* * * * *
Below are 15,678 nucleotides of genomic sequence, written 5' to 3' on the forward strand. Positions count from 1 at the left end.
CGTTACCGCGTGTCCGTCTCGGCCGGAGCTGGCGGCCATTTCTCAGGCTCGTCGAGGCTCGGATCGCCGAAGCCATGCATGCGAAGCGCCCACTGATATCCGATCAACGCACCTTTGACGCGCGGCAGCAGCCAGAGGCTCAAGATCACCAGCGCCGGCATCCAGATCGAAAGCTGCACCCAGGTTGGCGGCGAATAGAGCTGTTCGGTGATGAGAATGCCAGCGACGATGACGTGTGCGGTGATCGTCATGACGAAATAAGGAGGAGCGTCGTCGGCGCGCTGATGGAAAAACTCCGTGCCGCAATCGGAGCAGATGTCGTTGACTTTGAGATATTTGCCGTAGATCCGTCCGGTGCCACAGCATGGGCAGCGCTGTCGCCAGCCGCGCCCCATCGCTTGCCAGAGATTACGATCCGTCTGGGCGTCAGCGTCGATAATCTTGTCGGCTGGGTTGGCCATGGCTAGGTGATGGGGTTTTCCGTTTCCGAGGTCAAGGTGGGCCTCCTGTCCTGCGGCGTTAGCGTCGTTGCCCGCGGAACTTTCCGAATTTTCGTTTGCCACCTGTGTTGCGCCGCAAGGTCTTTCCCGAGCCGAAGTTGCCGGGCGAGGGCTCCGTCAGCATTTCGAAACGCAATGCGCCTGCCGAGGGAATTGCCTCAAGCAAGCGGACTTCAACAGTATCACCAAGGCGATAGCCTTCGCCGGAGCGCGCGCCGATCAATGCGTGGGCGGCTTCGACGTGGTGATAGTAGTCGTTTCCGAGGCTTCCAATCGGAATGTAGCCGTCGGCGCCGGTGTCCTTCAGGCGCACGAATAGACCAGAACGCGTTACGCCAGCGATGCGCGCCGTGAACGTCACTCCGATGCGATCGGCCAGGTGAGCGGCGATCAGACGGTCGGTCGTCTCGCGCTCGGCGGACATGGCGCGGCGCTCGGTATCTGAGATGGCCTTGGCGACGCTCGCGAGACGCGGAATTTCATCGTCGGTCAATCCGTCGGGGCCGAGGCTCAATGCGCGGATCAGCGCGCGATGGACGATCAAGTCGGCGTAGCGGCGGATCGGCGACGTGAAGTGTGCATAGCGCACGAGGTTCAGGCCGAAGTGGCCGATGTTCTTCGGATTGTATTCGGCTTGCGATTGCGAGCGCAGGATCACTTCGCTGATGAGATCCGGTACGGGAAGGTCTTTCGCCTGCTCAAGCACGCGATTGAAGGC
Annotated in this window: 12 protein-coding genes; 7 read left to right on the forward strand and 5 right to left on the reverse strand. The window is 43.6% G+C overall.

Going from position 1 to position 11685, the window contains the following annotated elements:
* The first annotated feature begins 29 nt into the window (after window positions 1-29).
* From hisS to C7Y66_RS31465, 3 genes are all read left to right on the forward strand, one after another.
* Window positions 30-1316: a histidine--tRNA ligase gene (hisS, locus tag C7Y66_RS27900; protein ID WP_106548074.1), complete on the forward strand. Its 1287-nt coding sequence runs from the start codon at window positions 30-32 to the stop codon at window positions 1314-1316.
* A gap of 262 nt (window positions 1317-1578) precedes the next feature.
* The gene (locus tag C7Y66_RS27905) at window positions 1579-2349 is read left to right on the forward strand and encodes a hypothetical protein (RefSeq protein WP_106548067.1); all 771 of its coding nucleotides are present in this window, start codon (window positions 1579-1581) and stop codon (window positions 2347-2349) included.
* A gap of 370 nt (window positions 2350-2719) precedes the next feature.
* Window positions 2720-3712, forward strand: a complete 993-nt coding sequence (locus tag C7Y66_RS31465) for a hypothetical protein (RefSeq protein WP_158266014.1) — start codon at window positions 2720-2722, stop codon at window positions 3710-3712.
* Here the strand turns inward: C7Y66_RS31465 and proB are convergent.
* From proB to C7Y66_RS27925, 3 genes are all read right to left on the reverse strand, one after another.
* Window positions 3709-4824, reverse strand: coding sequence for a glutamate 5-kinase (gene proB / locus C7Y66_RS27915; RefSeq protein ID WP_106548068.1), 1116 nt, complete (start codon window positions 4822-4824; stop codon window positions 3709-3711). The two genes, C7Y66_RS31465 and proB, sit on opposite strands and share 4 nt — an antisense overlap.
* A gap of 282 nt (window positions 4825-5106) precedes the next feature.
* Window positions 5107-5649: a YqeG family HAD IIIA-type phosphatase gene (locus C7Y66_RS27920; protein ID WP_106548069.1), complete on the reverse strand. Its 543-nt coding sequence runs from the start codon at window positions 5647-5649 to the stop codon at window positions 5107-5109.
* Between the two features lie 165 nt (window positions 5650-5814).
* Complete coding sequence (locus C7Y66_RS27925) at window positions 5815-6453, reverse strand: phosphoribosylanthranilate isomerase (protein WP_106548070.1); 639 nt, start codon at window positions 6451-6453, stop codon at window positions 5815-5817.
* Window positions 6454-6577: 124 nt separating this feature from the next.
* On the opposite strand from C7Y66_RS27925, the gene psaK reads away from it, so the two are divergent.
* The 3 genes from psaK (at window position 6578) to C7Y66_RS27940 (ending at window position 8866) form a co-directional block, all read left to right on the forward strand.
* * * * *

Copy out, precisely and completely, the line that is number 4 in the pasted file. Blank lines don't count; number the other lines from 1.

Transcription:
Going from position 1 to position 11685, the window contains the following annotated elements: